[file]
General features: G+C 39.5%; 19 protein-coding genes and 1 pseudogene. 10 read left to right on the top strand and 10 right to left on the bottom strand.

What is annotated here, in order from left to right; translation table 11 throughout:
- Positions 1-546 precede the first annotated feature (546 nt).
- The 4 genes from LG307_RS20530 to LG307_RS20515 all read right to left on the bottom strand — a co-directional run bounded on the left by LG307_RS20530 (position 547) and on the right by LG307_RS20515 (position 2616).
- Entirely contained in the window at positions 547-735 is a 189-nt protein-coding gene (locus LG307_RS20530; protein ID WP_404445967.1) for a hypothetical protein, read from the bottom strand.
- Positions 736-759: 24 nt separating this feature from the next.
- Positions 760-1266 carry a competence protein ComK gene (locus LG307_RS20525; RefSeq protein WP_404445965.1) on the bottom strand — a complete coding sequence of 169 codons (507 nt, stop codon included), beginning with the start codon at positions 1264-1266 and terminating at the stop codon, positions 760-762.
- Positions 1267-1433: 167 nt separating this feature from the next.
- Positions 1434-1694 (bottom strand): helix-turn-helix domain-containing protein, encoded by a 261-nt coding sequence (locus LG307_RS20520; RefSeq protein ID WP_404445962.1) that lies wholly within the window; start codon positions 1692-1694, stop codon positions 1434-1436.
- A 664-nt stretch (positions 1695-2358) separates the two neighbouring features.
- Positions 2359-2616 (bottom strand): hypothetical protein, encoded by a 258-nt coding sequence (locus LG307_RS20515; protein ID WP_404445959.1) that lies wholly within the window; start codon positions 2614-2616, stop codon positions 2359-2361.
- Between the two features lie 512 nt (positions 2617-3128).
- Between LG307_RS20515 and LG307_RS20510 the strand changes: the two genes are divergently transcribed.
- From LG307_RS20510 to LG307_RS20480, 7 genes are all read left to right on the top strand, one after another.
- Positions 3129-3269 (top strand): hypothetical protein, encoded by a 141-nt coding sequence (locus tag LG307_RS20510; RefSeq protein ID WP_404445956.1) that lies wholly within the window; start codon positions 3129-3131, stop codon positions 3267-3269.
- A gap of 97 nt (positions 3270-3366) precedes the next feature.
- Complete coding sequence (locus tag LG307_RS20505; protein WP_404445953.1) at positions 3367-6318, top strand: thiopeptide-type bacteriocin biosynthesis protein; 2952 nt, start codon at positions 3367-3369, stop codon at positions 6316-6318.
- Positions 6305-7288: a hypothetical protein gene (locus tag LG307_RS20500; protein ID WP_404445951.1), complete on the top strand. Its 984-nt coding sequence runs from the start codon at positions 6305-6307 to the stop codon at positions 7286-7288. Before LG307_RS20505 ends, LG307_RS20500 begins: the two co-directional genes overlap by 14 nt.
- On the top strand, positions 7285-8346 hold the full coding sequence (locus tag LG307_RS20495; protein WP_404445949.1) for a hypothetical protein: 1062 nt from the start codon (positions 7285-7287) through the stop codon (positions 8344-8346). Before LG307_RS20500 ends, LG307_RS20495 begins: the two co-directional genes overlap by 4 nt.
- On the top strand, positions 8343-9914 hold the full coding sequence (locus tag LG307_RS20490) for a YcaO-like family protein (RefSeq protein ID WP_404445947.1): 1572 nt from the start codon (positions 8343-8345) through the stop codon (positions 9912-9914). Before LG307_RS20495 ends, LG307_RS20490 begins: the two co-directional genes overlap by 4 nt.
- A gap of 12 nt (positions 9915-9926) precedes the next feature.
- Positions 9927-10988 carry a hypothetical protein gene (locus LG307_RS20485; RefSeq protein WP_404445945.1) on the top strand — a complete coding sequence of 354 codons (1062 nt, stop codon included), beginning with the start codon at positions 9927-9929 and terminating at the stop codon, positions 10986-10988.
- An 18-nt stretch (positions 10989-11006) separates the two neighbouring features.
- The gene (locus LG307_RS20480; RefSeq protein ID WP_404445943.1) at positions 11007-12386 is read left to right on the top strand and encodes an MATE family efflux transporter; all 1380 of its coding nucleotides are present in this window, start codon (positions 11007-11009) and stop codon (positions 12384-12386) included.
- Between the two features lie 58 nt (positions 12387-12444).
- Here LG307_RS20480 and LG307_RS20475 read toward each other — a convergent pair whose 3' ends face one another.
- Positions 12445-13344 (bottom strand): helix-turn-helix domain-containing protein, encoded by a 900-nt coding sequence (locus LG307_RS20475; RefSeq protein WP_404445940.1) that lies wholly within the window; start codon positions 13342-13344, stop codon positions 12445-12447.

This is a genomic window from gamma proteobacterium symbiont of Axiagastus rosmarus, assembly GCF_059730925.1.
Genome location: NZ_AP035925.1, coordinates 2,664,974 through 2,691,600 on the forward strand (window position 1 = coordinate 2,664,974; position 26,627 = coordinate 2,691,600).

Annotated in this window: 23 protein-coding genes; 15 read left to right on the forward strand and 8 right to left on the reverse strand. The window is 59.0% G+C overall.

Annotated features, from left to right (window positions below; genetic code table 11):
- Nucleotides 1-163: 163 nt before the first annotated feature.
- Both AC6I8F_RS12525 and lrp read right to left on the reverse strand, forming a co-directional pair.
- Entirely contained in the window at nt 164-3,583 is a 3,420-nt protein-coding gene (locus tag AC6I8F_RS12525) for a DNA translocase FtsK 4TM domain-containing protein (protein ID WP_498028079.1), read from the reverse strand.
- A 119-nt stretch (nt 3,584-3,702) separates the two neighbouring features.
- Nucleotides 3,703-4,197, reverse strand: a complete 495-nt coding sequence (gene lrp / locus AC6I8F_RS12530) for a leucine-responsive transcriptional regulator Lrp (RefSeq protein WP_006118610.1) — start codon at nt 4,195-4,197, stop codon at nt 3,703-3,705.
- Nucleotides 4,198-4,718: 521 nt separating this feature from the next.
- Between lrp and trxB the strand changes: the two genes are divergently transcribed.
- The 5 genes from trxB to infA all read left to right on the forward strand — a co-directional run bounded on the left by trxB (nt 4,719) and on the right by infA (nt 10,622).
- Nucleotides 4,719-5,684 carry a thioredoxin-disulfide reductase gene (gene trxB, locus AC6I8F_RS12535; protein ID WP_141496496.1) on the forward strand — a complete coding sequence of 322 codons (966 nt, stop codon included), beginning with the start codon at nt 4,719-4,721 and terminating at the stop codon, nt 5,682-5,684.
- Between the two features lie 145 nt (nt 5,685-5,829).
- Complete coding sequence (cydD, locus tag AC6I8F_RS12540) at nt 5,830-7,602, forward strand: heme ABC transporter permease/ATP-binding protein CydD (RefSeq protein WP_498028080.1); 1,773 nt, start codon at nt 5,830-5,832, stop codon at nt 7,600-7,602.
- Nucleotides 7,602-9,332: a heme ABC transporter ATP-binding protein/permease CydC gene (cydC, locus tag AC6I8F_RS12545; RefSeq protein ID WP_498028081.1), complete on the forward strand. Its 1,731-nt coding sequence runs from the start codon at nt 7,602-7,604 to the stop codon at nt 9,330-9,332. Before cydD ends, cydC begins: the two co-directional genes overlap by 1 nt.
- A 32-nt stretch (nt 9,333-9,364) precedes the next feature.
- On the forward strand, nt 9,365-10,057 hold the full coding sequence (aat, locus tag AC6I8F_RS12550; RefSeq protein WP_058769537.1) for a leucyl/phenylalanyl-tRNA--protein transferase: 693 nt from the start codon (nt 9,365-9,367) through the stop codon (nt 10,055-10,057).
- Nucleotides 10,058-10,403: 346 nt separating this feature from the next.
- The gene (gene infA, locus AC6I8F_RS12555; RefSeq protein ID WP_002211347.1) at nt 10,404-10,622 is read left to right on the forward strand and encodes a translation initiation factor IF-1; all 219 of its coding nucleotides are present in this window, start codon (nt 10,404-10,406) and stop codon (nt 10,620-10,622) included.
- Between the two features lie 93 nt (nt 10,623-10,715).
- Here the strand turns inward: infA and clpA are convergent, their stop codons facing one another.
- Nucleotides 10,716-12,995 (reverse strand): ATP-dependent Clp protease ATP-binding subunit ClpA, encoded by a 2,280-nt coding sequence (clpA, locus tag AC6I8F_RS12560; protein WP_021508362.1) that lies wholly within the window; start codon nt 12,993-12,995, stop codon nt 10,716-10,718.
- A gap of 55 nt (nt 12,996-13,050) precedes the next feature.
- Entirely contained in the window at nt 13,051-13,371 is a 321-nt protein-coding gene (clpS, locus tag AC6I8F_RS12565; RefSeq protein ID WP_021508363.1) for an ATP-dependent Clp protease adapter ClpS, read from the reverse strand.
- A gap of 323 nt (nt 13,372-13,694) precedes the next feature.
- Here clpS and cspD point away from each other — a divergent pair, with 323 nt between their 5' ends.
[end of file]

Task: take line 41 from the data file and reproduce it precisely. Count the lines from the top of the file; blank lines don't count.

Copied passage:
- Between the two features lie 145 nt (nt 5,685-5,829).